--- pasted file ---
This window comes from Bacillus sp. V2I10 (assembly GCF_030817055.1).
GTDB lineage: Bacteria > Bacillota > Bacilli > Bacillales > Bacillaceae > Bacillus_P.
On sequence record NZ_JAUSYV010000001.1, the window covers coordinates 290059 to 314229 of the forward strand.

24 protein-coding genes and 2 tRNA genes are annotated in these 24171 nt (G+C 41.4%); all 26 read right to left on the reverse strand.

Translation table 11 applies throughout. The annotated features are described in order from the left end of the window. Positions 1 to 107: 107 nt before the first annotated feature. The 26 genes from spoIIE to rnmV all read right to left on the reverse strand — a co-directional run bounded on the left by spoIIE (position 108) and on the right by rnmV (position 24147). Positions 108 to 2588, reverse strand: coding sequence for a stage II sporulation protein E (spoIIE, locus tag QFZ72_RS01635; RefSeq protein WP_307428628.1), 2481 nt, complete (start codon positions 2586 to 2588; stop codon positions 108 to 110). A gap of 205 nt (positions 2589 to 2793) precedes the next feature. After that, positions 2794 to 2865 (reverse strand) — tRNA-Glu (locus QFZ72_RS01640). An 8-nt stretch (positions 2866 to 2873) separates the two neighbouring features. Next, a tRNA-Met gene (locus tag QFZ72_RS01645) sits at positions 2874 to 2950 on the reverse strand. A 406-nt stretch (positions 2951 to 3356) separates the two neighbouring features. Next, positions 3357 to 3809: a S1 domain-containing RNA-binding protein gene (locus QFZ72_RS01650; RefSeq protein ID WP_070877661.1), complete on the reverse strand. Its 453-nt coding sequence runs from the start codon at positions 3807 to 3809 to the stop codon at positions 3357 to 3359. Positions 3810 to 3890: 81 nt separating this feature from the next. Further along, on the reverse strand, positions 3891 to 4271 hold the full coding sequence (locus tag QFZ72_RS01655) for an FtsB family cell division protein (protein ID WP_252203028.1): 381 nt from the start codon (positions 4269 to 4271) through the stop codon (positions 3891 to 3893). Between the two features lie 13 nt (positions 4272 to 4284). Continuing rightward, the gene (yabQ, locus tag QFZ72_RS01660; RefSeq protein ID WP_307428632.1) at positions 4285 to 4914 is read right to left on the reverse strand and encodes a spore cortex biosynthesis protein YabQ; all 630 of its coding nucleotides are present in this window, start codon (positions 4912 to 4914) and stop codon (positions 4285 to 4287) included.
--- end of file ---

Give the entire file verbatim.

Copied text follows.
This window comes from Bacillus sp. V2I10 (assembly GCF_030817055.1).
GTDB lineage: Bacteria > Bacillota > Bacilli > Bacillales > Bacillaceae > Bacillus_P.
On sequence record NZ_JAUSYV010000001.1, the window covers coordinates 290059 to 314229 of the forward strand.

24 protein-coding genes and 2 tRNA genes are annotated in these 24171 nt (G+C 41.4%); all 26 read right to left on the reverse strand.

Translation table 11 applies throughout. The annotated features are described in order from the left end of the window. Positions 1 to 107: 107 nt before the first annotated feature. The 26 genes from spoIIE to rnmV all read right to left on the reverse strand — a co-directional run bounded on the left by spoIIE (position 108) and on the right by rnmV (position 24147). Positions 108 to 2588, reverse strand: coding sequence for a stage II sporulation protein E (spoIIE, locus tag QFZ72_RS01635; RefSeq protein WP_307428628.1), 2481 nt, complete (start codon positions 2586 to 2588; stop codon positions 108 to 110). A gap of 205 nt (positions 2589 to 2793) precedes the next feature. After that, positions 2794 to 2865 (reverse strand) — tRNA-Glu (locus QFZ72_RS01640). An 8-nt stretch (positions 2866 to 2873) separates the two neighbouring features. Next, a tRNA-Met gene (locus tag QFZ72_RS01645) sits at positions 2874 to 2950 on the reverse strand. A 406-nt stretch (positions 2951 to 3356) separates the two neighbouring features. Next, positions 3357 to 3809: a S1 domain-containing RNA-binding protein gene (locus QFZ72_RS01650; RefSeq protein ID WP_070877661.1), complete on the reverse strand. Its 453-nt coding sequence runs from the start codon at positions 3807 to 3809 to the stop codon at positions 3357 to 3359. Positions 3810 to 3890: 81 nt separating this feature from the next. Further along, on the reverse strand, positions 3891 to 4271 hold the full coding sequence (locus tag QFZ72_RS01655) for an FtsB family cell division protein (protein ID WP_252203028.1): 381 nt from the start codon (positions 4269 to 4271) through the stop codon (positions 3891 to 3893). Between the two features lie 13 nt (positions 4272 to 4284). Continuing rightward, the gene (yabQ, locus tag QFZ72_RS01660; RefSeq protein ID WP_307428632.1) at positions 4285 to 4914 is read right to left on the reverse strand and encodes a spore cortex biosynthesis protein YabQ; all 630 of its coding nucleotides are present in this window, start codon (positions 4912 to 4914) and stop codon (positions 4285 to 4287) included.